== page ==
Meet or hear Laurie in one of the following:

Engineered Technologies for Older Adults, Atlanta, Oct. 2

Boston, October 25-26

Aging Innovation Challenge, New York City, Nov 29

Washington Innovation Summit, Dec. 11-12

Digital Health Summit CES, Jan 8, 9

Alexa Conference, Chattanooga, Jan 15-17

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09/13/2018

WSJ tech columnist pours cold water on self-driving presumed momentum.

09/13/2018

growth of villages today is supporting aging in place

09/11/2018

 The pieces are now in place to create “smart home” environments in senior living.

09/08/2018

The offering is a voice-activated, smartphone-only version of its digital eye exam

09/05/2018

The long-term care profession has begun taking notice of the promises such devices. 

Market Overview for Technology for Aging in Place

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The ABCs of the Internet Today – Ads, Bots and Crushing Clutter

The business model of the Internet is crushing us.   Rant on. We could start with Twitter, which is deleting millions of bots, trolls, and other fake accounts (often with automated software generating hundreds of tweets per day).  This is raising concerns over the company's growth and true number of monthly users. But it's not raising concern about the business and social value of Twitter. Has anyone looked at the age distribution of Twitter users? Only 8% are 65+, and the biggest block is aged 18-29.  Consider that its share price and profit of $61 million in Q1 2018 are tied to growth in "legitimate human users -- the only ones capable of responding to the advertising that is the main source of revenue for the company." Translate: capable of responding because they are human 18-29 year-olds, not necessarily because they have money to spend. And then there are:

Websites – as the quantity of human-edited text declines, the user experience is crushing us.  The Wall Street Journal is not a junk website, but because I used Chrome on a big display screen to search for closet built-in shelving, the first-displayed ad for one of those companies ate up the upper one-third of the WSJ screen real estate.  I did not search for BMWs – nor do I own one, but the NY Times website offers BMW videos to warn me that there are only a few weeks left of summer.  Of course, your results will, as goes the web, vary greatly and also with each visit. Look for a topic presented in a Google Alert, for example, Telehealth. First click 'No' on whether to subscribe to a site for home health agencies, then study the ring of event ads for upcoming conferences. Or look at car rentals – where a website popup called 'Advertiser Disclosure' admits that it prioritizes rental agencies that compensate it. What was I searching for?  I forget.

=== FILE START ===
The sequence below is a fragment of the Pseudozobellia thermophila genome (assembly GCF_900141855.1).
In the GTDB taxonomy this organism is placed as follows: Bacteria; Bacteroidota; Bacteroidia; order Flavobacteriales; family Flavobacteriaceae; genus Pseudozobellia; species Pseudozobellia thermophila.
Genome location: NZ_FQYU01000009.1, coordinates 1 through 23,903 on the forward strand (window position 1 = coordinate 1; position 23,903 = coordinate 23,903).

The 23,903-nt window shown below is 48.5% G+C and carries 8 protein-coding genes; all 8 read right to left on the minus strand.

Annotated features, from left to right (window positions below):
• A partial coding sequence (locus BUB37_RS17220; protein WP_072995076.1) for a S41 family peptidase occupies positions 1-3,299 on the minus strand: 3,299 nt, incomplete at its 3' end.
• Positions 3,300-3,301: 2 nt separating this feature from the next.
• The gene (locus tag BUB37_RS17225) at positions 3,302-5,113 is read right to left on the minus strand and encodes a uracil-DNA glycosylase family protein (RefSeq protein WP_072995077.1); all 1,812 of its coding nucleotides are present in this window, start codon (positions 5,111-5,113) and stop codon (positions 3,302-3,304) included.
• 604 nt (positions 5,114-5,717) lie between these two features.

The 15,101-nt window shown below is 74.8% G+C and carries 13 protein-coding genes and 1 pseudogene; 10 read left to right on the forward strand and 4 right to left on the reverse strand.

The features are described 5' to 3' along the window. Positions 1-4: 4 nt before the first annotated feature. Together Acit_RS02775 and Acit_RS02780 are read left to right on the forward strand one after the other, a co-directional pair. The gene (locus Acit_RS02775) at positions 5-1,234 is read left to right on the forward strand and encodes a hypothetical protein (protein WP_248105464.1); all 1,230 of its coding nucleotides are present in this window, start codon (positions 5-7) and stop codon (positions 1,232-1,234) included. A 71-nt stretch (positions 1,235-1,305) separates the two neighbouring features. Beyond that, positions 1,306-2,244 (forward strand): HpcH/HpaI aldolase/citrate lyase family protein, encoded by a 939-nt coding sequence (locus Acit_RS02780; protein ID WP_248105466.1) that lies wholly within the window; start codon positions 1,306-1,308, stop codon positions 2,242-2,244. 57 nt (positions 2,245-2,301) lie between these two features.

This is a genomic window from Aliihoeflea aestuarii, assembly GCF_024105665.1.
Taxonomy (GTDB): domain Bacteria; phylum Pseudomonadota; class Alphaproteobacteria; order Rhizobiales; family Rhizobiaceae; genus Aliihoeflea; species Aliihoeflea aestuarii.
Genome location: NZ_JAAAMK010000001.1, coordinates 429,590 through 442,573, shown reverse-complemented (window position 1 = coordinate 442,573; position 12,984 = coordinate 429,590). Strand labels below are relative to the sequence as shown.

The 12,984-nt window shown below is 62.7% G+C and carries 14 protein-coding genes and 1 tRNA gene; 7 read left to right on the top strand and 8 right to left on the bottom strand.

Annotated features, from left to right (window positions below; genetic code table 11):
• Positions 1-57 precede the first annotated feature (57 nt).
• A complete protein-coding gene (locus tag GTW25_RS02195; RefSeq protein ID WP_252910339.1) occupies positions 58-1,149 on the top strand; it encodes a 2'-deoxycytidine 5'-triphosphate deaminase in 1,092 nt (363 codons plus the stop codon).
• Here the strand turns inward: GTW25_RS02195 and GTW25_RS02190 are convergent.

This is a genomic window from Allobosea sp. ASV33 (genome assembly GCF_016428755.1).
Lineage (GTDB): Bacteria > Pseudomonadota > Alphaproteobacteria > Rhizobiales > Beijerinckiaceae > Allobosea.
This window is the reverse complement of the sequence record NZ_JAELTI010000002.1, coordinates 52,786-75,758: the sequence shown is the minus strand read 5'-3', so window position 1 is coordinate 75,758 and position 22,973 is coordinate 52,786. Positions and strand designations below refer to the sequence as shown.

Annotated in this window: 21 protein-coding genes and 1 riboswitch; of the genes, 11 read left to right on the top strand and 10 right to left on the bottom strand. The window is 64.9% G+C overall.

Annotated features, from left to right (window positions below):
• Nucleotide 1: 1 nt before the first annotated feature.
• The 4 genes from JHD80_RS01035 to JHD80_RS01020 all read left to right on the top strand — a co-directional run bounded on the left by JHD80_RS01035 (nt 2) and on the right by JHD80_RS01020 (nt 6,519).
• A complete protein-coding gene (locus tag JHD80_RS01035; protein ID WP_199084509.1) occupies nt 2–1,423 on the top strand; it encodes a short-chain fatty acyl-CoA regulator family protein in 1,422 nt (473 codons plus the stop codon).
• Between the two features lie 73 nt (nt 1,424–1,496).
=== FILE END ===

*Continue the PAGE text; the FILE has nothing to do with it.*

Facebook – personal data exposure has been crushing us. In the first quarter, Facebook disabled 583 million accounts in Q1 of 2018 (versus Twitter’s 70 million).  The company claims that it has 2.9 billion active users, though that is a global number, and the active daily number is 'closer' to 1.15 billion.  Okay, and is that number net of the disabled 583 million accounts? Apparently 68% of US adults are on Facebook, and that is unchanged from 2016. Per the NY Times (this time the ad is about Quicken Loans – maybe to buy that previously-displayed BMW?), a Facebook 'bug' inadvertently changed the privacy setting of 14 million users.  Oh well. And scroll through the long and well-tracked history of Facebook so-called 'privacy missteps.'  Were they really missteps?

Ah, Google, let’s (not) be evil – it could be crushing other companies.  Did you know that the company dropped its "Don't Be Evil" phrase from its code of conduct in May?  Is that happening in light of the efforts in the EU to rout out its asserted outrageous anti-competitive behavior? We, the users, of course, don’t complain as much as the algorithmically down-ranked companies that are driven to distraction -- like Yelp – or they have stopped complaining because they are out of business. And though the EU is leveling a big fine and India a smaller fine – the US has been asleep at the switch. Perhaps now there will be a bit of awakening (reported in the UK, of course).   Meanwhile and no doubt, the distribution of companies in the search space is striking – though naturally the $100 billion revenue Alphabet/Google denies that it has a monopoly on search.  And whatever happened to Yahoo?  Meanwhile, Google has decided to fight 'fake news' on YouTube with 'real news from authoritative sources.'  Whew, that's a relief.  Rant off.

Comments

Always appreciate your acerbic wit as you opine on a variety of issues usually looked at in a silo, that once laid out side by side shows that the inmates are truly running the asylum.....and making a helluva profit on it.